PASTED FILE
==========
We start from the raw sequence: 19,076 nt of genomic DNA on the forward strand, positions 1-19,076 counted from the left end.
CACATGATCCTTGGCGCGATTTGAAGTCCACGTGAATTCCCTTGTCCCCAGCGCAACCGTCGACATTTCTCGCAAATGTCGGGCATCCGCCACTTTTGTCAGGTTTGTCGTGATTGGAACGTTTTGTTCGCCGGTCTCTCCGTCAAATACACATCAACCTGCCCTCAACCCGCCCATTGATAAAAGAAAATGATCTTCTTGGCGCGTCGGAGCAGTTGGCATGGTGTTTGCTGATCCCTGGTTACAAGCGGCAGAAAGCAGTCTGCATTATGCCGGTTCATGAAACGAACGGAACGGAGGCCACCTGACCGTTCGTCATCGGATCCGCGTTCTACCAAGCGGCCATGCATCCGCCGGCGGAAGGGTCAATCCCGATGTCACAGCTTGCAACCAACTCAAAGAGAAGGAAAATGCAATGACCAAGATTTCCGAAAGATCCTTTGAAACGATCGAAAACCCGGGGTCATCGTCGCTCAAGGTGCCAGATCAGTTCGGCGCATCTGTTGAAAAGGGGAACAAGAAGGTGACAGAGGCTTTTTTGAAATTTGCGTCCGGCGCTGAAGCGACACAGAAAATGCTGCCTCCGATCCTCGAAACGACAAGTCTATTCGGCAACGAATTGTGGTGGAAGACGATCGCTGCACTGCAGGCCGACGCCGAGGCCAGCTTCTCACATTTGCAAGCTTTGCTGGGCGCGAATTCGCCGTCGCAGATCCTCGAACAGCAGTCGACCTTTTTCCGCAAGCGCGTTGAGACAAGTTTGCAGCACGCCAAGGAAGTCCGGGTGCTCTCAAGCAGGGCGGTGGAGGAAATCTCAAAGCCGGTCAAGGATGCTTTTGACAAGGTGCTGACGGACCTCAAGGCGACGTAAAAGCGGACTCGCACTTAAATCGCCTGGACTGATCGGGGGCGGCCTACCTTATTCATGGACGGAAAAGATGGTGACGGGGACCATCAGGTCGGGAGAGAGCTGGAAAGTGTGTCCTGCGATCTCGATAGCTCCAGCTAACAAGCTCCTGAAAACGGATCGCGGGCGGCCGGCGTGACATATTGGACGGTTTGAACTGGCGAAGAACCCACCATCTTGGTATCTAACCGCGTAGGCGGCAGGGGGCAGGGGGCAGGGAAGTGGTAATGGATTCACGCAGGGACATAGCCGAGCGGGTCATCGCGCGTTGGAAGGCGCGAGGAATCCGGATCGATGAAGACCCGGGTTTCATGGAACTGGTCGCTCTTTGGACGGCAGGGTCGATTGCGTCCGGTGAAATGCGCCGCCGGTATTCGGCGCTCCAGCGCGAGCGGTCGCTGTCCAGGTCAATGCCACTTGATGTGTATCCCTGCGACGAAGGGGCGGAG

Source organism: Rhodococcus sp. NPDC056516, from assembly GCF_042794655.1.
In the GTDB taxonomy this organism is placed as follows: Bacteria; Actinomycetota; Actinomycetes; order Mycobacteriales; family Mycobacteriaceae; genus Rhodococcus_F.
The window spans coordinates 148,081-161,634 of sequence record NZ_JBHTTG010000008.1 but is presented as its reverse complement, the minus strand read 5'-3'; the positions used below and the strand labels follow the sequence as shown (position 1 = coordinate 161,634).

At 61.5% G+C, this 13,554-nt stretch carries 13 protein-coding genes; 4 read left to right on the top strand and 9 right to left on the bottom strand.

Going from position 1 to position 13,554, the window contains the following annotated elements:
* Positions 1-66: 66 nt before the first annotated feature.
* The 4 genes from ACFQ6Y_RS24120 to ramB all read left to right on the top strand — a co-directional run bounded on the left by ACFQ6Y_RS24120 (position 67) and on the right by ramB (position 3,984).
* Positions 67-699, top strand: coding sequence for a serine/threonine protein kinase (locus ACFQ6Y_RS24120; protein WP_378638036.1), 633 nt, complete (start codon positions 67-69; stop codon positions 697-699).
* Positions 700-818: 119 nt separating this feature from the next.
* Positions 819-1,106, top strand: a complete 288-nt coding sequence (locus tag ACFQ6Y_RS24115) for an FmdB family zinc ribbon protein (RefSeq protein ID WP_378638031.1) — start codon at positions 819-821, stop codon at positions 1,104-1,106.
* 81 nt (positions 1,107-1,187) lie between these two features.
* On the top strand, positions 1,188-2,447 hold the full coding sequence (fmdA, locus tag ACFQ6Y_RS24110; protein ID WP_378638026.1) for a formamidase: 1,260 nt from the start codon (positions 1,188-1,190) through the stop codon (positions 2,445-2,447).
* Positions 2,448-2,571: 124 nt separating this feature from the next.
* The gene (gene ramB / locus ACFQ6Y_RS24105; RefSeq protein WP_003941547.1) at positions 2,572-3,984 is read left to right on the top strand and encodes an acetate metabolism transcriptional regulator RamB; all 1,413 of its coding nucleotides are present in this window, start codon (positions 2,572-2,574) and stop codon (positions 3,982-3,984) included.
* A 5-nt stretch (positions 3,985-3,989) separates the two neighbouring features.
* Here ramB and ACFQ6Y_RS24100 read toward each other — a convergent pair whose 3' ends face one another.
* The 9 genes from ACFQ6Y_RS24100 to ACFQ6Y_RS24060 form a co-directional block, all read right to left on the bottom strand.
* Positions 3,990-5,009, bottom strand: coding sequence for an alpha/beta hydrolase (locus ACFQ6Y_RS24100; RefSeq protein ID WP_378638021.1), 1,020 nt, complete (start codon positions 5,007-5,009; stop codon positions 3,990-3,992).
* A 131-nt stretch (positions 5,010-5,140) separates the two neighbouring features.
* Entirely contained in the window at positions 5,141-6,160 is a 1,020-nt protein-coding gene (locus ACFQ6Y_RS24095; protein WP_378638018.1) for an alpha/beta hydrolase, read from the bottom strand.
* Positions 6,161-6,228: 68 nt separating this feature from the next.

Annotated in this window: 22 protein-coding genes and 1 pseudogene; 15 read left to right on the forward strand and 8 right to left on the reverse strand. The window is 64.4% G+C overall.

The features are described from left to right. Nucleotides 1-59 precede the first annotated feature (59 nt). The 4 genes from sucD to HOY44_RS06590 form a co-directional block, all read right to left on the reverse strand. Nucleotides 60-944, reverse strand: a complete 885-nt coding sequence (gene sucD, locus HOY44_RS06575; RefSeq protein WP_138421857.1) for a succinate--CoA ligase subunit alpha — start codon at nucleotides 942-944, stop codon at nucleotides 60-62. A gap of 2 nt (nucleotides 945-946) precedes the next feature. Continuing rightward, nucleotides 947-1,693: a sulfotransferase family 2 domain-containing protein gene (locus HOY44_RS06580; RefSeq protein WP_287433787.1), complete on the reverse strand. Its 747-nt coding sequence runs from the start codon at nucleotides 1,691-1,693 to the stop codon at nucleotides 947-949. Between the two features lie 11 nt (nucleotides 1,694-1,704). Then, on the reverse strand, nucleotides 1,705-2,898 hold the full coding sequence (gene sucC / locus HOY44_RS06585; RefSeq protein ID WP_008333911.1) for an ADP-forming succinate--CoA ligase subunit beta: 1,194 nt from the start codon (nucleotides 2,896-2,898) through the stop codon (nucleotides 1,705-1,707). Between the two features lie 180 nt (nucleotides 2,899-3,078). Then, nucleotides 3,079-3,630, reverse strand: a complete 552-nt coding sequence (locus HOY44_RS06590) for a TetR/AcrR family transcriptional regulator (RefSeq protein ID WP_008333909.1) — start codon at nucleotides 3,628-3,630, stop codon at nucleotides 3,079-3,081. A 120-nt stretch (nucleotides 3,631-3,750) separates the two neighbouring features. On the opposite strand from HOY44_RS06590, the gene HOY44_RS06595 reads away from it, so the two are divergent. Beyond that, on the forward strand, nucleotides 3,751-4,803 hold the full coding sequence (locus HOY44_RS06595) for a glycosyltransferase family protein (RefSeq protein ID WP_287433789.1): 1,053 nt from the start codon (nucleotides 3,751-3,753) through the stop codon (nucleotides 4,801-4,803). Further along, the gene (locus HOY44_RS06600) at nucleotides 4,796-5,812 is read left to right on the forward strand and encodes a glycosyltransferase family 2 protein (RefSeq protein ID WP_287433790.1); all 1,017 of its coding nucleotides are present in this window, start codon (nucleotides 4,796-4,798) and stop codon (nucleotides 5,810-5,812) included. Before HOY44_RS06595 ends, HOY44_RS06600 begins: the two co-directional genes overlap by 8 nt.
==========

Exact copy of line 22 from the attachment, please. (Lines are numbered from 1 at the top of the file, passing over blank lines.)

* Entirely contained in the window at positions 5,141-6,160 is a 1,020-nt protein-coding gene (locus ACFQ6Y_RS24095; protein WP_378638018.1) for an alpha/beta hydrolase, read from the bottom strand.